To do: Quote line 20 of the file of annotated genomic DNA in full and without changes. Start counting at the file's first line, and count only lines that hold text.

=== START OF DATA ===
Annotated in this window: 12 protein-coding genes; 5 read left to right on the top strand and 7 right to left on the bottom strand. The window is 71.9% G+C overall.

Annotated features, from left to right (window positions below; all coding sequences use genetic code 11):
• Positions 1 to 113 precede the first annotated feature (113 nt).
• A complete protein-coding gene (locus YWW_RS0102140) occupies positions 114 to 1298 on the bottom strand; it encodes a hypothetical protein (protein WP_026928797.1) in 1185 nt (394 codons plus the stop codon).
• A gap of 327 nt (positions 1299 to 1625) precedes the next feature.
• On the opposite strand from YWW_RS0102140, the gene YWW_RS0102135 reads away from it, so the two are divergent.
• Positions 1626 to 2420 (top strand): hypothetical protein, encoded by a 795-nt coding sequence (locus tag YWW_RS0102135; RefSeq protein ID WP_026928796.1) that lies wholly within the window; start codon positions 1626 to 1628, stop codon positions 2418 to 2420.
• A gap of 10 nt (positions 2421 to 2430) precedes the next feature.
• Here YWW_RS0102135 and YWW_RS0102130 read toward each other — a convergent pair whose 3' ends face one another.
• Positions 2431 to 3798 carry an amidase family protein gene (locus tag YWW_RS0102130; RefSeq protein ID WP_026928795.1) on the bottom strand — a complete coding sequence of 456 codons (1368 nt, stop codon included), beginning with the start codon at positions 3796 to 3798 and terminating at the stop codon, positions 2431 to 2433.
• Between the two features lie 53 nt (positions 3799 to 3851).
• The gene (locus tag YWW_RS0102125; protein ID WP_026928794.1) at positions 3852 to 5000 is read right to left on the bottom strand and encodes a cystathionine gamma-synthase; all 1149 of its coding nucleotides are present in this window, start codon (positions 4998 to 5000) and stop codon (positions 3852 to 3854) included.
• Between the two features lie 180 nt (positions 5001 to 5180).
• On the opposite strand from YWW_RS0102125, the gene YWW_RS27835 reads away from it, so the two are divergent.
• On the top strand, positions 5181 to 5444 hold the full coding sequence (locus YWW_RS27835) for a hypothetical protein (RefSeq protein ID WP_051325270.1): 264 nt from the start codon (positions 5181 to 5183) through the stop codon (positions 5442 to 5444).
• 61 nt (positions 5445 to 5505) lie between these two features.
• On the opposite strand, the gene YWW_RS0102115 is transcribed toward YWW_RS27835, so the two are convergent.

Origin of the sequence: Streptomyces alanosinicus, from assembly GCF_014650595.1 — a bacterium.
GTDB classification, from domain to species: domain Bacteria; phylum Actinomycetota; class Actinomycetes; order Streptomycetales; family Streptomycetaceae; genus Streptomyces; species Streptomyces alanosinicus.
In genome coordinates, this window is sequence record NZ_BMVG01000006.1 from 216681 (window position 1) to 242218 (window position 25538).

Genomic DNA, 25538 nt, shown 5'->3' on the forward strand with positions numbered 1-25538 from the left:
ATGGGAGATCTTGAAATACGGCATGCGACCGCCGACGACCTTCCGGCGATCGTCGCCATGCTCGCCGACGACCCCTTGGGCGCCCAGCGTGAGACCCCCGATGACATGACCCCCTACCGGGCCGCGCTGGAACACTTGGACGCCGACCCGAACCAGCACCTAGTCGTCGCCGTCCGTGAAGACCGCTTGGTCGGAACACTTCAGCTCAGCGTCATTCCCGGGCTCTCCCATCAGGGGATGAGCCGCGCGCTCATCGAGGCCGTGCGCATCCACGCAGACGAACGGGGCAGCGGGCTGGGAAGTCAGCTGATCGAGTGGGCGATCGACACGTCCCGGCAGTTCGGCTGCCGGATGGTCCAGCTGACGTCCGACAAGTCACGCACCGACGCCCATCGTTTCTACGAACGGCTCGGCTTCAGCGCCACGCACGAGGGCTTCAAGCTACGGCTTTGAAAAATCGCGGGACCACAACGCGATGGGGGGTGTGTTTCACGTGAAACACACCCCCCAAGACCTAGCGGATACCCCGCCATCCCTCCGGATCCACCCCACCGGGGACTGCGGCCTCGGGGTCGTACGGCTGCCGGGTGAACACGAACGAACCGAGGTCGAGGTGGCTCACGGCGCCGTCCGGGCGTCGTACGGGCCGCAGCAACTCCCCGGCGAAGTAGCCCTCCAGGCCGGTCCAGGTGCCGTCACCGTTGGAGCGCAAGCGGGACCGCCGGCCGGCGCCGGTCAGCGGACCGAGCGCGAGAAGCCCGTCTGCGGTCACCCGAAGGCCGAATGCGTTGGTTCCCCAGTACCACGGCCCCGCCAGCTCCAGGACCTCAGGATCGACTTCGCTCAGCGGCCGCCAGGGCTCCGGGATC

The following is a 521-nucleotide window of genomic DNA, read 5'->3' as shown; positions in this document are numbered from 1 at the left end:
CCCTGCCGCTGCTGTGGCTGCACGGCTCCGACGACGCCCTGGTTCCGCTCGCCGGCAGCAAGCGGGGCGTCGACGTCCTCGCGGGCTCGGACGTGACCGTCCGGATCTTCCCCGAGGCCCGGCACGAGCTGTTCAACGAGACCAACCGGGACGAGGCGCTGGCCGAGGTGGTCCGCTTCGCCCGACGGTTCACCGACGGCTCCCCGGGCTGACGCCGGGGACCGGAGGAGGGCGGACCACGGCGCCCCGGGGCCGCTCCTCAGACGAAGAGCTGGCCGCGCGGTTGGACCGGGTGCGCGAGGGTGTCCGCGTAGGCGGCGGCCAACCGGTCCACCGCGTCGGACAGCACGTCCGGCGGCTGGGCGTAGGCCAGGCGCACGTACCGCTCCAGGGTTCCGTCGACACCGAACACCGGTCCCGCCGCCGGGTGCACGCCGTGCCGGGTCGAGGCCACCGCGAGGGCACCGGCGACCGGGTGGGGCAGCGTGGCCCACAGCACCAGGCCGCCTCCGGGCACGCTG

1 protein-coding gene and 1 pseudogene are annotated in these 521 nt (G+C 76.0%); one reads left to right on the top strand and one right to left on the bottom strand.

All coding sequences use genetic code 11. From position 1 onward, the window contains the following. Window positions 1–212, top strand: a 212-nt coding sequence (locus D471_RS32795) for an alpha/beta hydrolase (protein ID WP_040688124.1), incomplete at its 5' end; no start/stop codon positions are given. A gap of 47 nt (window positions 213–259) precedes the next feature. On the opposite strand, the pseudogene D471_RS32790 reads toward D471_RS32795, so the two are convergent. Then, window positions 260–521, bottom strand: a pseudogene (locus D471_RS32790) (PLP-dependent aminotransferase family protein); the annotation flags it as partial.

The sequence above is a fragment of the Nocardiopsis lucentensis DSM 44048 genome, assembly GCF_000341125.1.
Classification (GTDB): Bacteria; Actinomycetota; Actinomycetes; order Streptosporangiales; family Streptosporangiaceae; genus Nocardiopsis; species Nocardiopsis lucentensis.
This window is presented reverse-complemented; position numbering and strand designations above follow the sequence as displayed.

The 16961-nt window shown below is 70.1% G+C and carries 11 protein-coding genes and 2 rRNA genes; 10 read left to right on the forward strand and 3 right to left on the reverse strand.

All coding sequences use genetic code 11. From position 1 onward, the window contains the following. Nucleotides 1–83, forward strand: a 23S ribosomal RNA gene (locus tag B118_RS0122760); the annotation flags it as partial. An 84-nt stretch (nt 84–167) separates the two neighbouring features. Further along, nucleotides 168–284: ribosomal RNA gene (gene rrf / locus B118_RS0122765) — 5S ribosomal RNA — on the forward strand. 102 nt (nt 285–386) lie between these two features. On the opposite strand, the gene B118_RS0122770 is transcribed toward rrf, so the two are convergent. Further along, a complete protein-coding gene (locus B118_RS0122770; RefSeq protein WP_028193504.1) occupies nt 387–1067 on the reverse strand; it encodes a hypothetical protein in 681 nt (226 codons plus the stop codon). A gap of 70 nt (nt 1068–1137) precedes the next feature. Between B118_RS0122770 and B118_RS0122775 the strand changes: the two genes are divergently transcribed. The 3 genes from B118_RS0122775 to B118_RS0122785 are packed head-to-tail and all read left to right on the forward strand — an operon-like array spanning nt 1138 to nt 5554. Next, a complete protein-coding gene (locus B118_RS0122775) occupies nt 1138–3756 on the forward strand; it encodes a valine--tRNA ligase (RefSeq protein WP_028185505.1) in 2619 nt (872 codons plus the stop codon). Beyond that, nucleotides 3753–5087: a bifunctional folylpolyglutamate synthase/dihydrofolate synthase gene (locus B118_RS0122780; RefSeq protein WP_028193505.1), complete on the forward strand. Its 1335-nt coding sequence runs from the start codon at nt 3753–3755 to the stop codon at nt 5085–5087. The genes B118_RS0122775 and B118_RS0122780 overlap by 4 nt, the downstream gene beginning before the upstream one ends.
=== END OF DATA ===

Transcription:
In genome coordinates, this window is sequence record NZ_BMVG01000006.1 from 216681 (window position 1) to 242218 (window position 25538).